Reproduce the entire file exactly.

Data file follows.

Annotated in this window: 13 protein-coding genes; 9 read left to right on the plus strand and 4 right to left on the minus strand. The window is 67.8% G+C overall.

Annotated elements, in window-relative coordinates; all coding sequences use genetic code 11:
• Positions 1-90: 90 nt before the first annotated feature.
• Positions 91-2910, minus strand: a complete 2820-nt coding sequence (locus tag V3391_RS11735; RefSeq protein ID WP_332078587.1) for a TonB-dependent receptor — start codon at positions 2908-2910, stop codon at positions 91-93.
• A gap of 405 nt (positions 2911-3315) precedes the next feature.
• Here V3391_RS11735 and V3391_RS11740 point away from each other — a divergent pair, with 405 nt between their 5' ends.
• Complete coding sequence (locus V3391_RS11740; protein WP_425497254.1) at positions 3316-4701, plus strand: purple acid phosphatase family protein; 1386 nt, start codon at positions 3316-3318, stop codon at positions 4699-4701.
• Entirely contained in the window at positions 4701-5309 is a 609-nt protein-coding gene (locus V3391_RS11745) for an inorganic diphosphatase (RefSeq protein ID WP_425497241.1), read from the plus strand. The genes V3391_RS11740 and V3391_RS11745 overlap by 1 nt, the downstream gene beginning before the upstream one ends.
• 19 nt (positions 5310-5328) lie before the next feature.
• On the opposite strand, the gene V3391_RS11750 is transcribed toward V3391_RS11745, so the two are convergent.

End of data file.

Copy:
Annotated in this window: 13 protein-coding genes; 9 read left to right on the plus strand and 4 right to left on the minus strand. The window is 67.8% G+C overall.

Annotated elements, in window-relative coordinates; all coding sequences use genetic code 11:
• Positions 1-90: 90 nt before the first annotated feature.
• Positions 91-2910, minus strand: a complete 2820-nt coding sequence (locus tag V3391_RS11735; RefSeq protein ID WP_332078587.1) for a TonB-dependent receptor — start codon at positions 2908-2910, stop codon at positions 91-93.
• A gap of 405 nt (positions 2911-3315) precedes the next feature.
• Here V3391_RS11735 and V3391_RS11740 point away from each other — a divergent pair, with 405 nt between their 5' ends.
• Complete coding sequence (locus V3391_RS11740; protein WP_425497254.1) at positions 3316-4701, plus strand: purple acid phosphatase family protein; 1386 nt, start codon at positions 3316-3318, stop codon at positions 4699-4701.
• Entirely contained in the window at positions 4701-5309 is a 609-nt protein-coding gene (locus V3391_RS11745) for an inorganic diphosphatase (RefSeq protein ID WP_425497241.1), read from the plus strand. The genes V3391_RS11740 and V3391_RS11745 overlap by 1 nt, the downstream gene beginning before the upstream one ends.
• 19 nt (positions 5310-5328) lie before the next feature.
• On the opposite strand, the gene V3391_RS11750 is transcribed toward V3391_RS11745, so the two are convergent.